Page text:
Eventually, fuel pressure acting on lifting hydraulic surface 65 of the needle valve member 60 exceeds the valve opening pressure, which causes needle valve member 60 to move upward to its open position to commence the spraying of fuel out of nozzle outlet 57. Each injection event is ended by de-energizing solenoid 20, which allows ball valve member 24 to move upward under the action of fluid pressure to close low pressure seat 26. This abruptly connects needle control chamber 50 to the high pressure of actuation fluid inlet 15. This high pressure acting on closing hydraulic surface 64 causes needle valve member 60 to move quickly down to its closed position to abruptly end the injection event.
Because fuel injector 10 includes a direct control needle valve, those skilled in the art will recognize that split injections can easily be accomplished by briefly energizing and de-energizing solenoid 20 at the beginning portion of an injection event. Other desirable front end rate shaping can be accomplished by controlling the rate at which fluid may be displaced from second actuation fluid cavity 28 at the beginning of an injection event. This could be accomplished in a number of ways such as adjusting the mass properties and movement rate of relief valve 30, the diameter of its internal passage, and/or flow rates past low pressure seat 26. The internal passage through pressure relief valve 30 and the flow past high pressure seat 25 adjacent ball valve 24 must be sufficiently large that an adequate flow rate can be maintained between injection events such that the piston 40 and plunger 46 can fully retract.
The present invention presents several advantages over the prior hydraulically-actuated fuel injectors that cycle through high and low pressure acting on the top surface of their intensifier pistons. For instance, in the present invention there can be no loss of pressure from the common rail to the actuation fluid cavity acting on the top of the piston since there is no control valve intervening. This is important since pressure loss generally significantly reduces efficiency and increases pumping losses. In addition, the high pressure working environment within the injector substantially prevents cavitation from occurring, where as dealing with cavitation has always been a somewhat reoccurring problem in prior fuel injectors. The present invention is also believed to improve injector to injector consistency since one of the key elements that produced inconsistencies in the past, namely a poppet or spool control valve member, is eliminated. The present invention is also desirable in that a relatively small solenoid can be used since it need only move a ball valve member between seats rather than move a relatively large valve member to open and close large flow areas.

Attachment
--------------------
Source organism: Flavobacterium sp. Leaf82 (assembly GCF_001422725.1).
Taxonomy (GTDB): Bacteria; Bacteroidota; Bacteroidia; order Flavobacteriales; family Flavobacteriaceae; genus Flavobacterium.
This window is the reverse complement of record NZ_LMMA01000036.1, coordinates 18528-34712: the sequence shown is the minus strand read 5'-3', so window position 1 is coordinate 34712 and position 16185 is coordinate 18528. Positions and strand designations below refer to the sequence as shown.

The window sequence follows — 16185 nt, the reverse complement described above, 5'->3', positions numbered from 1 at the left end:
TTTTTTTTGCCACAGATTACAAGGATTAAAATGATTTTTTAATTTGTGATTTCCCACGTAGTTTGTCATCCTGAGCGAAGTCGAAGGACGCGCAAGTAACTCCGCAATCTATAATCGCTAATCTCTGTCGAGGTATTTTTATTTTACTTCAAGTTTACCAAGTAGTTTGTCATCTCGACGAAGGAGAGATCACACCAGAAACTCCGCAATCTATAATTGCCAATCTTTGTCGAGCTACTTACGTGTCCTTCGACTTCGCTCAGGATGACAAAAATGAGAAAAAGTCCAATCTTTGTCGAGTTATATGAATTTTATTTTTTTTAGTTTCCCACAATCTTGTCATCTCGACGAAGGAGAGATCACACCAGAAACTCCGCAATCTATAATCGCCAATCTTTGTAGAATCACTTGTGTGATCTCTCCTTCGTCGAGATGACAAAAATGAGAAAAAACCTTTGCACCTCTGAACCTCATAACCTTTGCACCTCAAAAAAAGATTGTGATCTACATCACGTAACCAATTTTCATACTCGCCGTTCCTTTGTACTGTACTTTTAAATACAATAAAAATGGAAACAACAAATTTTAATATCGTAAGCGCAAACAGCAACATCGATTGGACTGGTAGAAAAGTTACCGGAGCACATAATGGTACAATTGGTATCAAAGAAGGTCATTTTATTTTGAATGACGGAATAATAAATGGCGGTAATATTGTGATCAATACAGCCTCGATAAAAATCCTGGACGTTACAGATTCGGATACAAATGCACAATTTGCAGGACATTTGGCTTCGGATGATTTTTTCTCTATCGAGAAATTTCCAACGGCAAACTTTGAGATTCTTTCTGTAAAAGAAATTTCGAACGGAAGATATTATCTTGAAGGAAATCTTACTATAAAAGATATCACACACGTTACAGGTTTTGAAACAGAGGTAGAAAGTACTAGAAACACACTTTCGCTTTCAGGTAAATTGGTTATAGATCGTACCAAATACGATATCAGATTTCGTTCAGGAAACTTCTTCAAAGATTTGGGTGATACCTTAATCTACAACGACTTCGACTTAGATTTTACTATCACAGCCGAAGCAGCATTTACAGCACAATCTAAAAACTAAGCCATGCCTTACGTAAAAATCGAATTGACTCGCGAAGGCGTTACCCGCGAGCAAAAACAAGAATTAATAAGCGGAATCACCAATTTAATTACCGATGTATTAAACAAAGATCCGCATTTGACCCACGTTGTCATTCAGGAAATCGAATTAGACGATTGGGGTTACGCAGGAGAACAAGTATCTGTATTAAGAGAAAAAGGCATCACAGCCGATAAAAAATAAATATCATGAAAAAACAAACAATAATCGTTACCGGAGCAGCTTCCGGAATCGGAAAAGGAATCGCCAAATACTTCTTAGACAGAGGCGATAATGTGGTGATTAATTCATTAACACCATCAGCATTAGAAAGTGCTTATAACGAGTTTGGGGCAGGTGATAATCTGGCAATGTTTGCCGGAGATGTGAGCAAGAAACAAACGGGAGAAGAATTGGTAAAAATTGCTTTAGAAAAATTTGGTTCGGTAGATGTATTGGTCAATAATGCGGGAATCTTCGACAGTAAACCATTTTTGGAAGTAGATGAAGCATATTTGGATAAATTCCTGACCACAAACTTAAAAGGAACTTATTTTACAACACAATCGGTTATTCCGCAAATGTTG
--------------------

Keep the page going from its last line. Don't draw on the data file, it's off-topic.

The above description is intended for illustrative purposes only, and is not intended to limit the scope of the present invention in anyway. For instance, while the described embodiment teaches the use of two separate fluids, those skilled in the art will appreciate that with a minor modification, an embodiment could be made to utilize fuel as both the hydraulic and fuel fluid mediums. Thus, various modifications could be made to the disclosed embodiment without departing from the intended spirit and scope of the invention, which is defined in terms of the claims set forth below.
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|U.S. Classification||239/88, 239/533.8|
|International Classification||F02M59/10, F02M47/00, F02M57/02, F02M47/04, F02M47/02|
|Cooperative Classification||F02M47/027, F02M59/105, F02M57/025, F02M57/026|
|European Classification||F02M57/02C2, F02M47/02D, F02M59/10C, F02M57/02C2B|
|Aug 27, 1998||AS||Assignment|
Owner name: CATERPILLAR INC., ILLINOIS
Free format text: ASSIGNMENT OF ASSIGNORS INTEREST;ASSIGNOR:TIAN, STEVEN Y.;REEL/FRAME:009431/0764
Effective date: 19980825
|Mar 6, 2001||RF||Reissue application filed|
Effective date: 20001212
|Sep 25, 2001||CC||Certificate of correction|
|Feb 26, 2004||FPAY||Fee payment|
Year of fee payment: 4
|Feb 21, 2008||FPAY||Fee payment|
Year of fee payment: 8
|Apr 16, 2012||REMI||Maintenance fee reminder mailed|
|Sep 5, 2012||LAPS||Lapse for failure to pay maintenance fees|
|Oct 23, 2012||FP||Expired due to failure to pay maintenance fee|
Effective date: 20120905